Two-Factor Authentication (2FA) Explained: Bluetooth Authentication

     

Bluetooth Authentication

In today’s world of increasing cyberthreats, more and more pressure is being put on companies to increase security with stringent authentication processes. However, companies and their users seek methods that won’t negatively impact user experience.

Bluetooth authentication is a method that has emerged to address these needs by actually enhancing convenience and productivity for end-users.

Bluetooth is an open standard for short-range radio frequency communication that has been integrated into many types of devices, including smartphones, laptops, automobiles, medical devices, and home appliances. Bluetooth authentication combines location-based Bluetooth Low Energy (BLE) technology with two-factor authentication to enable users to effortlessly lock and unlock their computers as they approach or leave.

How Bluetooth Authentication Works

Here’s how it works: When a user is within Bluetooth range of his or her computer, the computer registers the signal from the user’s Bluetooth-enabled device—such as a smartphone, token, or wearable—and wakes up. A notification window pops up on screen, and the user inputs a password or PIN to access the computer. The registered Bluetooth-enabled device and the password/PIN are the two factors in the authentication process.

The system can also be configured so that the computer automatically locks or logs the user out when he or she moves out of Bluetooth range. This prevents unauthorized users from taking advantage of an unlocked and/or unattended computer.

Benefits

Frictionless User Experience

Bluetooth authentication automatically wakes the computer up when the user approaches and locks the computer when the user leaves, meaning users don’t have to waste time waiting for computers to boot up or worry about remembering to lock them when they’re done.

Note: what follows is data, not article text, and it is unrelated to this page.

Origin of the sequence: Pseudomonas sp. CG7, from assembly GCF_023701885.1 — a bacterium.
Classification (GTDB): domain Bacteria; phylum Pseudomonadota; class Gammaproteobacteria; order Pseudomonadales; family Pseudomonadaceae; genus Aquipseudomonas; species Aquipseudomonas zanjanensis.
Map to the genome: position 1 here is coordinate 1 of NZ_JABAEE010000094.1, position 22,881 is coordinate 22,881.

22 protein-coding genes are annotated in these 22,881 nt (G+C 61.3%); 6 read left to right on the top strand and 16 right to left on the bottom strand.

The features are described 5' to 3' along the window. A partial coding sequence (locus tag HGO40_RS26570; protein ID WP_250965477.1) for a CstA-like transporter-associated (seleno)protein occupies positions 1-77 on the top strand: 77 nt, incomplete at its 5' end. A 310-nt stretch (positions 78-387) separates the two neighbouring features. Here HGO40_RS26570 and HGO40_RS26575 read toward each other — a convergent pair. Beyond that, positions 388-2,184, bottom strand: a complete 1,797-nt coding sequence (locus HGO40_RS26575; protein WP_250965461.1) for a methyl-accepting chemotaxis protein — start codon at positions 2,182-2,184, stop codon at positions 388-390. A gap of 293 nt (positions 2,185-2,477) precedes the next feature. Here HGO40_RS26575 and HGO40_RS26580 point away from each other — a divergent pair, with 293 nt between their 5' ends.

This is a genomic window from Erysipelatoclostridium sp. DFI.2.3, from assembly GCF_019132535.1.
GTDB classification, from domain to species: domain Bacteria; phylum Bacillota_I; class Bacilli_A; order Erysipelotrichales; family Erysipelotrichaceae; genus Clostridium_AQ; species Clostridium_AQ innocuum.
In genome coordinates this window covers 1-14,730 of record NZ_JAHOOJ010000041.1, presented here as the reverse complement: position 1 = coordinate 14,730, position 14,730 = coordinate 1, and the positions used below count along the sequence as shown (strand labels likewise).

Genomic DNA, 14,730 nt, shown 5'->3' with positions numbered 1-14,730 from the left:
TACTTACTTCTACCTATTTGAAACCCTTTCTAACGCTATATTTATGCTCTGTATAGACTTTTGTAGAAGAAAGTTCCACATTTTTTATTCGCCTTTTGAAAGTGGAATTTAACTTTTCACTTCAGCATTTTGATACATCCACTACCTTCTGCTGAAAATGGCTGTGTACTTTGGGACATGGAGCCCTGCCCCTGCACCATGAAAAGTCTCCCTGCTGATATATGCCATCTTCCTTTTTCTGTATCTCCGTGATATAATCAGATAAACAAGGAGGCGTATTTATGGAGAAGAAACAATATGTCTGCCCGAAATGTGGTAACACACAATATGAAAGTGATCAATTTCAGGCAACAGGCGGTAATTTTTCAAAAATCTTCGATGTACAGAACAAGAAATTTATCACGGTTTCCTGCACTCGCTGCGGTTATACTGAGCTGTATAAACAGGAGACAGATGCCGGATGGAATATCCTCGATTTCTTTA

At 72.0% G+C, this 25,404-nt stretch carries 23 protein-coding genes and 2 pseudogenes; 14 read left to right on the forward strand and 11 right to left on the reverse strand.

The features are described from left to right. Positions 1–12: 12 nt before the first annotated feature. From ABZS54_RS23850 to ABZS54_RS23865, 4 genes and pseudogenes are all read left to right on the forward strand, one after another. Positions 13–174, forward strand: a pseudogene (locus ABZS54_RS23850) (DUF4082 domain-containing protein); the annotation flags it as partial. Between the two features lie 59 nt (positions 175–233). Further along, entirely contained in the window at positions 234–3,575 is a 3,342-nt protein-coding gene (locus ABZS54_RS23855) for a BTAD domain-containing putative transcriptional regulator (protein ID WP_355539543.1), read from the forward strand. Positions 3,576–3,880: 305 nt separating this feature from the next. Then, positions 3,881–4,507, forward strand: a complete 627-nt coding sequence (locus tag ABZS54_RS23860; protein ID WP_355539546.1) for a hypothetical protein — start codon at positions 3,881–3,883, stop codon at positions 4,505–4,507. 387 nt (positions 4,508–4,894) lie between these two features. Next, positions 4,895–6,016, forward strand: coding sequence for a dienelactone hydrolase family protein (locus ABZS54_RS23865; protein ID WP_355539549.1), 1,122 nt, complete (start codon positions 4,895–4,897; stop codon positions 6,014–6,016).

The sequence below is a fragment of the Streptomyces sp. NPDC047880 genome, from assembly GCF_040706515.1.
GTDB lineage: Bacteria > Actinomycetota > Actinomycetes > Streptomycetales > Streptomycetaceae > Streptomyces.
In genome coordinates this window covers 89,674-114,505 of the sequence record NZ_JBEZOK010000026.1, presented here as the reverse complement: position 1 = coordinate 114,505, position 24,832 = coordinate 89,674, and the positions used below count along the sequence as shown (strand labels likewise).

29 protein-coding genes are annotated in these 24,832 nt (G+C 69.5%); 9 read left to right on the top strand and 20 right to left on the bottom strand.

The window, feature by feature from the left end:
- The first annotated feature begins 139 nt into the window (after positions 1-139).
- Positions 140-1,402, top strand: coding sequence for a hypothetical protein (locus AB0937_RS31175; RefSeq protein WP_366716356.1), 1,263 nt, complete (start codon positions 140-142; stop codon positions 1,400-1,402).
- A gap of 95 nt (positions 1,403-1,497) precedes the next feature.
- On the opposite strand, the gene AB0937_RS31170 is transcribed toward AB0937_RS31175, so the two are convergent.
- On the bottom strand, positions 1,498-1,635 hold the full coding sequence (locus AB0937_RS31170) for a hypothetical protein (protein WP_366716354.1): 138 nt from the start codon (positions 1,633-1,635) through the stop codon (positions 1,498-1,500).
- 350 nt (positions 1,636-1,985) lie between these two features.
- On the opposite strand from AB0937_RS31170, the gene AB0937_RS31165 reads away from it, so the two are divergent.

Users also don’t have to worry about entering usernames and randomly generated passcodes—they just need a passive, Bluetooth-enabled device and an optional password or PIN to verify their identity.

All of this adds up to an almost frictionless user experience that enables users to get to work more quickly and easily, without sacrificing security.

Enhanced Security

Because a user’s computer is automatically locked when they walk away, Bluetooth authentication eliminates the risk of someone accessing a user’s unattended and unlocked workstation.

Built into Devices

Bluetooth is built into many devices, so companies have the option of leveraging users’ existing mobile devices instead of purchasing hard tokens when implementing Bluetooth authentication. This is more cost-effective for the organization and convenient for the user.

Drawbacks

Devices Require Battery Power

Bluetooth authentication is dependent on a user’s device having a charge, so if the device’s battery is dead, the user cannot authenticate using this method.

In the event that the battery dies while the user is authenticated via Bluetooth, the the user’s computer will lock or log the user off when the signal is lost. However, there is an optional setting that can be used to avoid this scenario. When the optional setting is used, the user simply receives an on-screen notification enabling them to choose not to log off.

Proximity-Based

Bluetooth is proximity-based, so if a user leaves his or her workstation, but is still within Bluetooth range, the workstation will remain unlocked.

While there is the ability to adjust the signal range, it is not based upon exact distance, but rather signal strength. If you set the range to “near,” it will only connect when the signal is strong and will disconnect if the signal weakens. However, if the range is set to “far,” a user is able to stay connected even when the signal is weak.

Must Carry a Device

Of course, a user must carry a Bluetooth-enabled device with him or her in order to authenticate. If the user loses or forgets the device or if it is stolen, he or she would be unable to authenticate using this method. Adding a second factor, such as a PIN or password, keeps a user protected in the event that the device is stolen.

Potential Costs

While Bluetooth authentication can save money by leveraging a user’s existing smartphone or mobile device, the company or user would have to buy a BLE dongle for Windows PCs (about $5 each). Depending on how many employees there are, this could get expensive for the enterprise. Mac users wouldn’t have to worry, however, because Macs have built-in Bluetooth.

Is Bluetooth Right for Your Organization?

Bluetooth is an authentication method that helps address user convenience and security concerns in the modern workplace, while enabling users to be more productive in less time. Additionally, it takes advantage of devices users already carry, which means cost savings for the company and wider user adoption.

Download our guidebook to learn which authentication methods are recommended for different user scenarios.

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